Pathology Training and Development of Uniform SOPs for West Africa. Recognizing the importance of a strong pathology research workforce in Africa, research training has been the focus of several organizations. In 2017, the CaPTC, Nigeria Breast Cancer Consortium (NBCC) and African Research Group for Oncology (ARGO) sponsored a Tri-Consortia Pathology Workshop. The training workshop focused on multiple topics, with the ultimate goal of improving and encouraging the use of a uniform standardized format of reporting and documenting the pathology of cancer cases in West Africa. Additionally, CaPTC has led several pathology-based research-training programs to improve clinical research capacity of African pathologists. Of note is a 2018 research-training program funded by the US NCI Center for Global Health, and co-directed by Prof. Clayton Yates (Tuskegee University) and Dr. Kayode Adeniji (University of Ilorin Teaching Hospital, Nigeria). The program provided: (1) a 2-day pathology workshop titled, “From SOP to Best Practices” as a pre-conference workshop for the Science of Global Prostate Cancer Disparities Conference in Nigeria; and (2) experiential training for four CaPTC and three African-Caribbean Cancer Consortium (AC3) pathologists at several US clinical pathology labs. The techniques that were learned by the African and Caribbean pathologists included Gleason Grading, Tissue Procurement, Biobanking and Tissue Microarray construction. Since 2018, CaPTC, led by Dr. Kayode Adeniji, who also serves as the Director of Pathology for CaPTC African Region, has conducted an annual pathology research-training program. The research-training programs have focused primarily on improving molecular pathology to understand the molecular alterations involved in cancer development, cancer progression and cancer treatment in Africans.
Biobanking: The availability of biorepositories is critically important for cancer research in Africa to accelerate progress towards a better understanding of cancer. Some of the challenges that have been noted for biobanking in Africa include inadequate storage of samples, the need to evacuate samples with power outage, reluctance of participants to donate samples and need to process the samples immediately at community events.4 The use of best practices cannot be overemphasized, which requires significant finances for infrastructure/resources as well as appropriate personnel. In general, most of the investments that have been made for pathology infrastructure/resources in Africa were by international institutions or organizations, often facilitated by cancer consortia. This has led to the development of regional Centers of Excellence for pathology resource network/biobanking across Africa.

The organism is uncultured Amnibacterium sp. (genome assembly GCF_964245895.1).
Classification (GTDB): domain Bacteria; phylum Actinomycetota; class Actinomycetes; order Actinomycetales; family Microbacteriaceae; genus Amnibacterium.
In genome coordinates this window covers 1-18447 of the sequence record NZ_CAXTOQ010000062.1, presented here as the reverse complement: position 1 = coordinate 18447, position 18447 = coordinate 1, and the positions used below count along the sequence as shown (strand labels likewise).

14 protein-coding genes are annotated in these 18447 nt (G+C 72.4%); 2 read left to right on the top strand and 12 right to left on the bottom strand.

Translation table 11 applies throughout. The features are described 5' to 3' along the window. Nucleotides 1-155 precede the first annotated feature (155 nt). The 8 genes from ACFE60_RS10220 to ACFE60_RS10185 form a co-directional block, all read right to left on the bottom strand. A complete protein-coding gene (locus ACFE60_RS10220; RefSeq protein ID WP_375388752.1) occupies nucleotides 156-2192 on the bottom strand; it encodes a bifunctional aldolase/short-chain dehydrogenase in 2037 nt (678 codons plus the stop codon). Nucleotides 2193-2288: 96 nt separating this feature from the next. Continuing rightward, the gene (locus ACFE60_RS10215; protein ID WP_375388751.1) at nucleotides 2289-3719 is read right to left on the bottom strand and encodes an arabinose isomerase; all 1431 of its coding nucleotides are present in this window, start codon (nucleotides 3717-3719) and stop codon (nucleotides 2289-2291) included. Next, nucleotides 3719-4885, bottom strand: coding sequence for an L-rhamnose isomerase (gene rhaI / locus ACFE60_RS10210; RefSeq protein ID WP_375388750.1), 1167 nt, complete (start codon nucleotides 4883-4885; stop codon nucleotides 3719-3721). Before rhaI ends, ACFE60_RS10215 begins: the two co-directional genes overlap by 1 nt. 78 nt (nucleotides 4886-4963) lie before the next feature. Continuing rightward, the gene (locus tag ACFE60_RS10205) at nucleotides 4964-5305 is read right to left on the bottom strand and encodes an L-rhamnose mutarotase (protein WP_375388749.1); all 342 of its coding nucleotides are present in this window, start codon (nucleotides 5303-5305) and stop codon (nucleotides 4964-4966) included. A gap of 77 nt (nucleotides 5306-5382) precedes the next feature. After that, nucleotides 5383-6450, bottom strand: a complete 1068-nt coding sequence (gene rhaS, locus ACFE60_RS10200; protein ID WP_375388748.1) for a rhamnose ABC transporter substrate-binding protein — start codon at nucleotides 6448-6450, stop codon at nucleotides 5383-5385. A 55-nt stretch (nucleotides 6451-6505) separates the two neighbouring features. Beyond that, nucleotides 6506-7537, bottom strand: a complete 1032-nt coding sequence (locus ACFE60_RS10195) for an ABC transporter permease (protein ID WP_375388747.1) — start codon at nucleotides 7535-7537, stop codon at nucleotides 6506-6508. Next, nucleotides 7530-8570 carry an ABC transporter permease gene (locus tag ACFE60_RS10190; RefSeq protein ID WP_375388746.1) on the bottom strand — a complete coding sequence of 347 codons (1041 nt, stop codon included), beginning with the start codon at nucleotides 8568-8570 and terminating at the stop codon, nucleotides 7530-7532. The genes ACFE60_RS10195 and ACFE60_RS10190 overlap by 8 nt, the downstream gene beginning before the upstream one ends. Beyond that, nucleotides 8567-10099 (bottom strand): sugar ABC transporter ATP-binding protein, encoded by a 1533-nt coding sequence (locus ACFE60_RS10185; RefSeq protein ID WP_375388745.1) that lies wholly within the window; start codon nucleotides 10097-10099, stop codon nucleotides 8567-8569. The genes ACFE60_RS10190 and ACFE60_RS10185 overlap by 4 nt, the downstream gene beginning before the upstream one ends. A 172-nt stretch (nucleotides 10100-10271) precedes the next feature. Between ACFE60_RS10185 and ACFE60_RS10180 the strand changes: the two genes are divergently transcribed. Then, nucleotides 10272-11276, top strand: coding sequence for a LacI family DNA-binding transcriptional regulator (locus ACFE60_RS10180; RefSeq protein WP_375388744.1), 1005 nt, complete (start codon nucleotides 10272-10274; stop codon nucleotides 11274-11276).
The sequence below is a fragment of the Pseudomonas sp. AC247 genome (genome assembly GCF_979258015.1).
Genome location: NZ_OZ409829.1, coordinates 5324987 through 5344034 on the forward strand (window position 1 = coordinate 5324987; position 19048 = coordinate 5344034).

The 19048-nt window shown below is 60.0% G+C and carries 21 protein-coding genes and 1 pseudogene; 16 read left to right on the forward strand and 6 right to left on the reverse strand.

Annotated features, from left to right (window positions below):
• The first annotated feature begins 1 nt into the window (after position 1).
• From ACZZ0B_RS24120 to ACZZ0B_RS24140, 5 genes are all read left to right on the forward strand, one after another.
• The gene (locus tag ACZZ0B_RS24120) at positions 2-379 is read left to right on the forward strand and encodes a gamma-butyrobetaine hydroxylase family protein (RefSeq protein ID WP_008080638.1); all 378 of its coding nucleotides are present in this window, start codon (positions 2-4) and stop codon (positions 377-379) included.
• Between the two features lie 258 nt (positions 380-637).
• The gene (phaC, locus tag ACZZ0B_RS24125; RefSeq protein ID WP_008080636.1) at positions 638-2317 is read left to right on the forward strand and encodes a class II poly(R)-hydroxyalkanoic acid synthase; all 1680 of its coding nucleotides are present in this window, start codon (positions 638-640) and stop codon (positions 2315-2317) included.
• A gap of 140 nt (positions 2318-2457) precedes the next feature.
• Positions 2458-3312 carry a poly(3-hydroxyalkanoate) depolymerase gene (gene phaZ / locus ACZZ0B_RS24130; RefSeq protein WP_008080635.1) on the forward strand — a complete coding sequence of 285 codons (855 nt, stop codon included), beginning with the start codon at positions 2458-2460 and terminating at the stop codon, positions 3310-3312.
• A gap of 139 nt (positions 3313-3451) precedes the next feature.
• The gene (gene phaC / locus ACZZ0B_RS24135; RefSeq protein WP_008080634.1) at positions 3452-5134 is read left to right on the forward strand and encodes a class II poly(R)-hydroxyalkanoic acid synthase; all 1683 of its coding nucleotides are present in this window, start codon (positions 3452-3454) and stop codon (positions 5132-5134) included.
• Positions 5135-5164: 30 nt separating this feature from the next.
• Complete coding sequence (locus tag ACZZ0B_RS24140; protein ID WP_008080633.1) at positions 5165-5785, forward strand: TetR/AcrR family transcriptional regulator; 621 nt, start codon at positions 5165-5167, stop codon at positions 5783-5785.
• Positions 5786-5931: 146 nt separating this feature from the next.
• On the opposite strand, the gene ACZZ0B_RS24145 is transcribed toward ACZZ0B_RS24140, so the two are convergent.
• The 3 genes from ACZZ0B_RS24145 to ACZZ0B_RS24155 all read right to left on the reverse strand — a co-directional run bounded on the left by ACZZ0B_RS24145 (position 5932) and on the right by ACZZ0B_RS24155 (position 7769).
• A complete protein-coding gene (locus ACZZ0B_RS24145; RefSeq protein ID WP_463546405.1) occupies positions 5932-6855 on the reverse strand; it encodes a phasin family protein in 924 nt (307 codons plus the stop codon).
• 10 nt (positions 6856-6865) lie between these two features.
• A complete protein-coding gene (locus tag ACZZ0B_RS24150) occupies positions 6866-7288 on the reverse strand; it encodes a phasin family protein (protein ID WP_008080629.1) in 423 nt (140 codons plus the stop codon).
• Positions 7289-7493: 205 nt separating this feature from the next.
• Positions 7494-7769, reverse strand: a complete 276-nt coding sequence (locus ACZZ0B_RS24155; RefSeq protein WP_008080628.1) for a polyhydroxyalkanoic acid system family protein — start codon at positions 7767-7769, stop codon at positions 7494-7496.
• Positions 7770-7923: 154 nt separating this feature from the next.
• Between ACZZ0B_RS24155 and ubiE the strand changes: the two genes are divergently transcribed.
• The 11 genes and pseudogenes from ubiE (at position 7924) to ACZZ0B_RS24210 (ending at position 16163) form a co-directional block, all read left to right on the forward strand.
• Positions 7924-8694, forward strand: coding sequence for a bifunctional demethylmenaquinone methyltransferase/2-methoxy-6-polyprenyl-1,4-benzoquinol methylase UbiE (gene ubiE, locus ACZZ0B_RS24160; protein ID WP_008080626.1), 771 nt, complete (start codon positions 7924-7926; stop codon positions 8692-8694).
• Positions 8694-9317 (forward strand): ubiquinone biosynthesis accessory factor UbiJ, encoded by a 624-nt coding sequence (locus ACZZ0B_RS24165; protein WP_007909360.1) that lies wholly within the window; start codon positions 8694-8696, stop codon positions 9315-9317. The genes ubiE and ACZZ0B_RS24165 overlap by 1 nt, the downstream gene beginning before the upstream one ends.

Without a doubt “tissue is an issue” to foster cancer research in Africa, and ultimately EBM for Africans. There is a significant need for access to high-quality human biospecimens for cancer research in Africa. The emerging technologies in pathology may likely offer great opportunities for research advancements in Africa, if they are embraced and not seen as challenges. Pathologists in Africa do not have to take the exact route that pathologists in North America or Europe took. African pathologists can and should take the opportunity to leapfrog to the latest science of pathology using technological innovations.
- Sackett DL, Strauss SE, Richardson WS,et al. Evidence-based medicine: how to practice and teach EBM. London: Churchill-Livingstone, 2000.
- Rodriguez-Canales J, Eberle FC, Jaffe ES, and Emmert-Buck MR. Why is it crucial to reintegrate pathology into cancer research? Bioessays. 2011 July; 33(7): 490–498.
- Ntiamoah P, Monu NR, Abdulkareem FB, et al. Pathology Services in Nigeria: Cross-Sectional Survey Results From Three Cancer Consortia. J Glob Oncol. 2019 Sep;5:1-9.
- Akinyemi RO, Akinwande K, Diala S . Biobanking in a Challenging African Environment: Unique Experience from the SIREN Project. Biopreserv Biobank. 2018 Jun 1; 16(3): 217–232.
Prostate Cancer Transatlantic Consortium (CaPTC)
This write up was generated from CaPTC pathology initiatives in Africa. Formed in 2005, the Prostate Cancer Transatlantic Consortium (CaPTC) is a US National Cancer Institute-approved cancer consortium. The primary foal of CaPTC is to address the globally disproportionate burden of prostate cancer among Black men. CaPTC is an open consortium comprising a team of prostate cancer scientists, clinicians, survivors, and advocates across the world. CaPTC is a consortium member of the African Organization for Research and Training in Cancer.